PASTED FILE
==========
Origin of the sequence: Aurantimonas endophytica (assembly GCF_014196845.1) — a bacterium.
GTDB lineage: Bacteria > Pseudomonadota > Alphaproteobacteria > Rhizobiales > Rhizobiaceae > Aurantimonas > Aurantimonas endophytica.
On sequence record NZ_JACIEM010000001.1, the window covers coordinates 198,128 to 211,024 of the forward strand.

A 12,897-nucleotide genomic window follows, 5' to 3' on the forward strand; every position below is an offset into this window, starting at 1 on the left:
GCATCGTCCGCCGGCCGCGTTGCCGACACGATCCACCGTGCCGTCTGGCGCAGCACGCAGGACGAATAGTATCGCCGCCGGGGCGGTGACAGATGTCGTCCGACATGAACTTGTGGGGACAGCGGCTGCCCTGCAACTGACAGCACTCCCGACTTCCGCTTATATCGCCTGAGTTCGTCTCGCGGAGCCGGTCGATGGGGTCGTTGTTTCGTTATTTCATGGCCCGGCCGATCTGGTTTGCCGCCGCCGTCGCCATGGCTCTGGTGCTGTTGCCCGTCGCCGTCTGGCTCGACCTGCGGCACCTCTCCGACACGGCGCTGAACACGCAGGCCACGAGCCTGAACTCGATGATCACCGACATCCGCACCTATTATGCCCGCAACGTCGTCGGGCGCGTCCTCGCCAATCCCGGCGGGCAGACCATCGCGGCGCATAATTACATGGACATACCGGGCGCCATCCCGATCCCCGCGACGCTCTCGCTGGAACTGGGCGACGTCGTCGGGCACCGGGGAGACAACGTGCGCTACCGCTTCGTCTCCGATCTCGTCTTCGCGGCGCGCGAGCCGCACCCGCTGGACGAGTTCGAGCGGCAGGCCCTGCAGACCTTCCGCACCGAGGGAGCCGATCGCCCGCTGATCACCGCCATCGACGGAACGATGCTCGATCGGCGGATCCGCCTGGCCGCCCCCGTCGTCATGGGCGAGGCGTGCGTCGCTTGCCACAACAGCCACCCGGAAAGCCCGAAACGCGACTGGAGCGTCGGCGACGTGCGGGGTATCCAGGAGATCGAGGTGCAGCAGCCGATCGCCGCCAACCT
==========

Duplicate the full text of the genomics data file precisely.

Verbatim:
Origin of the sequence: Aurantimonas endophytica (assembly GCF_014196845.1) — a bacterium.
GTDB lineage: Bacteria > Pseudomonadota > Alphaproteobacteria > Rhizobiales > Rhizobiaceae > Aurantimonas > Aurantimonas endophytica.
On sequence record NZ_JACIEM010000001.1, the window covers coordinates 198,128 to 211,024 of the forward strand.

A 12,897-nucleotide genomic window follows, 5' to 3' on the forward strand; every position below is an offset into this window, starting at 1 on the left:
GCATCGTCCGCCGGCCGCGTTGCCGACACGATCCACCGTGCCGTCTGGCGCAGCACGCAGGACGAATAGTATCGCCGCCGGGGCGGTGACAGATGTCGTCCGACATGAACTTGTGGGGACAGCGGCTGCCCTGCAACTGACAGCACTCCCGACTTCCGCTTATATCGCCTGAGTTCGTCTCGCGGAGCCGGTCGATGGGGTCGTTGTTTCGTTATTTCATGGCCCGGCCGATCTGGTTTGCCGCCGCCGTCGCCATGGCTCTGGTGCTGTTGCCCGTCGCCGTCTGGCTCGACCTGCGGCACCTCTCCGACACGGCGCTGAACACGCAGGCCACGAGCCTGAACTCGATGATCACCGACATCCGCACCTATTATGCCCGCAACGTCGTCGGGCGCGTCCTCGCCAATCCCGGCGGGCAGACCATCGCGGCGCATAATTACATGGACATACCGGGCGCCATCCCGATCCCCGCGACGCTCTCGCTGGAACTGGGCGACGTCGTCGGGCACCGGGGAGACAACGTGCGCTACCGCTTCGTCTCCGATCTCGTCTTCGCGGCGCGCGAGCCGCACCCGCTGGACGAGTTCGAGCGGCAGGCCCTGCAGACCTTCCGCACCGAGGGAGCCGATCGCCCGCTGATCACCGCCATCGACGGAACGATGCTCGATCGGCGGATCCGCCTGGCCGCCCCCGTCGTCATGGGCGAGGCGTGCGTCGCTTGCCACAACAGCCACCCGGAAAGCCCGAAACGCGACTGGAGCGTCGGCGACGTGCGGGGTATCCAGGAGATCGAGGTGCAGCAGCCGATCGCCGCCAACCT